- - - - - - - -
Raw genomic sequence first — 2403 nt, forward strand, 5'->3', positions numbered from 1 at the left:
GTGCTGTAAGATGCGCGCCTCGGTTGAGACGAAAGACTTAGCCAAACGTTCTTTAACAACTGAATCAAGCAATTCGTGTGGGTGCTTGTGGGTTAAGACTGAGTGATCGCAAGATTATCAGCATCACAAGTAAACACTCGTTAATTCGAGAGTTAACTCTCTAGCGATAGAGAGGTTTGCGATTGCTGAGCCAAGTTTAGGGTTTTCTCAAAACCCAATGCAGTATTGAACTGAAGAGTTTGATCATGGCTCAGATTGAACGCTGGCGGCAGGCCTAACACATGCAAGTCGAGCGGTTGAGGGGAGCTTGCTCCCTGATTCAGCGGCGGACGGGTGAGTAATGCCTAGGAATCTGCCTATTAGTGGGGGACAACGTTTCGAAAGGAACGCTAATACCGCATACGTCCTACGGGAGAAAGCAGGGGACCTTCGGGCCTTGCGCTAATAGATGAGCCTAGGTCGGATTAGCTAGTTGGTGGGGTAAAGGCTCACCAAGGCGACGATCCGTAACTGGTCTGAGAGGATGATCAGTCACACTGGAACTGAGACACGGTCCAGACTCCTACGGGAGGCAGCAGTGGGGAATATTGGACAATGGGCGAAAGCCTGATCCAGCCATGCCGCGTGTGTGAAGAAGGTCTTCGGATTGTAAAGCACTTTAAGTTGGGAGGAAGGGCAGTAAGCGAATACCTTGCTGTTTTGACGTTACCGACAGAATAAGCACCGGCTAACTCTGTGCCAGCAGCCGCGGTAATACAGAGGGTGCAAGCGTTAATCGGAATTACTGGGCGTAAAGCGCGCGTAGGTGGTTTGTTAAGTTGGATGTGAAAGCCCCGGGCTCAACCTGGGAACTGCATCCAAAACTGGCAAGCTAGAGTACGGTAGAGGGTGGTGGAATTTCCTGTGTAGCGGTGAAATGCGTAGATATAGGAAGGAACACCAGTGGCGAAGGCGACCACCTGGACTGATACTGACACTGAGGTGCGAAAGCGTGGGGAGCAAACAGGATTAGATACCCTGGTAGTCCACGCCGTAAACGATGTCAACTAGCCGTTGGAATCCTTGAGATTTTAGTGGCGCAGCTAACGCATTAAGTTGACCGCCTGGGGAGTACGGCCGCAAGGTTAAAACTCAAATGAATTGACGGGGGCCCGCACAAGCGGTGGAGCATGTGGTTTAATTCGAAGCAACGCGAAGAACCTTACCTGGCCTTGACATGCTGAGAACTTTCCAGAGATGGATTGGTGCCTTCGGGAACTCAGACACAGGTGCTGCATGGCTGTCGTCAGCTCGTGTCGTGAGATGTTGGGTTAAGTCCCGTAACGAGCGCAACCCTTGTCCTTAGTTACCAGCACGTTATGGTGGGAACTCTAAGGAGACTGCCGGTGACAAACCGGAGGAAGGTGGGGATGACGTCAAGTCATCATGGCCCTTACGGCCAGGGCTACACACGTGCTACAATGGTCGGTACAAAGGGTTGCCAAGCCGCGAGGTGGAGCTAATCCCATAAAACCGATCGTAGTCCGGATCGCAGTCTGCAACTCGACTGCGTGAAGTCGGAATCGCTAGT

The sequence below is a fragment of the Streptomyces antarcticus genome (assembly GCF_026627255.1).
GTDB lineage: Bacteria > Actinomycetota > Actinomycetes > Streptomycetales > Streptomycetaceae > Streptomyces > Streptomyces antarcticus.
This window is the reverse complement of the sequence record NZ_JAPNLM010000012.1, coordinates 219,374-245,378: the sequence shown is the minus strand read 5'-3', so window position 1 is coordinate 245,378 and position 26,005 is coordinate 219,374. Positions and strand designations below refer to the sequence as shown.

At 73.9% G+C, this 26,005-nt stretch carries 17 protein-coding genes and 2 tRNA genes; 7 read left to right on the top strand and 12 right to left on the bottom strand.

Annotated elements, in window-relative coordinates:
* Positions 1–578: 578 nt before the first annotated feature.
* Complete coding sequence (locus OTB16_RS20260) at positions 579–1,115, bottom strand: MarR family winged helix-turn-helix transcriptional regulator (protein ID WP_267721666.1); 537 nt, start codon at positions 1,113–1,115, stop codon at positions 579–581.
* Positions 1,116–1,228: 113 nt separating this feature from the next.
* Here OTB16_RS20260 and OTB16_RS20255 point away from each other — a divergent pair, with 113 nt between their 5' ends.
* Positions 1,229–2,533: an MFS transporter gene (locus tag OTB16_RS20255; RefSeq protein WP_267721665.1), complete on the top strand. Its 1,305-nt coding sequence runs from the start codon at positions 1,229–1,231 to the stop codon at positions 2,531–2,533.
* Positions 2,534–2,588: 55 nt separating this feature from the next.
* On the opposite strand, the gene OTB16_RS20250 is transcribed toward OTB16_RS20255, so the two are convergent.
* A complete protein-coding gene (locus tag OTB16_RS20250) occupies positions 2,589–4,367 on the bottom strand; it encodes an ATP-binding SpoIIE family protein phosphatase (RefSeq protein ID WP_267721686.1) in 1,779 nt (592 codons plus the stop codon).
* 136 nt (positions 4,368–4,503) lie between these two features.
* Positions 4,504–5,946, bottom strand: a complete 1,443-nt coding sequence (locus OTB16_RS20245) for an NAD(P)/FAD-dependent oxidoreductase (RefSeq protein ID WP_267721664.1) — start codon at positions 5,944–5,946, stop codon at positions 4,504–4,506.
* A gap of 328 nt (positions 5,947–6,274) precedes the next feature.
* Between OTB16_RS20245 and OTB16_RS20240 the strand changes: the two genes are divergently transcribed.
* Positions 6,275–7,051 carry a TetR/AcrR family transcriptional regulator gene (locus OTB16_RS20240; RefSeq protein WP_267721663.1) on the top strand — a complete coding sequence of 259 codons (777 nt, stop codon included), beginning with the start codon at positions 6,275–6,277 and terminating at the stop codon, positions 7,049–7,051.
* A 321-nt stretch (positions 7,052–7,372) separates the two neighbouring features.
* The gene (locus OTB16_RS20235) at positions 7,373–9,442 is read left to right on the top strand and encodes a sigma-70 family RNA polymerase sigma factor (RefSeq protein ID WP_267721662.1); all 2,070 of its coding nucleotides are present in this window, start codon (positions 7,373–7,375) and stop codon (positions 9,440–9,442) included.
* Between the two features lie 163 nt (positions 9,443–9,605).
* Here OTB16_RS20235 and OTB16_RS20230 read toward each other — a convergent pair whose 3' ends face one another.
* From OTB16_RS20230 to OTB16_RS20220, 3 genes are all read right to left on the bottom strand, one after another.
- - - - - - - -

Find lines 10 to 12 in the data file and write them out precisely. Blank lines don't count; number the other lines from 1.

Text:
* Positions 1,116–1,228: 113 nt separating this feature from the next.
* Here OTB16_RS20260 and OTB16_RS20255 point away from each other — a divergent pair, with 113 nt between their 5' ends.
* Positions 1,229–2,533: an MFS transporter gene (locus tag OTB16_RS20255; RefSeq protein WP_267721665.1), complete on the top strand. Its 1,305-nt coding sequence runs from the start codon at positions 1,229–1,231 to the stop codon at positions 2,531–2,533.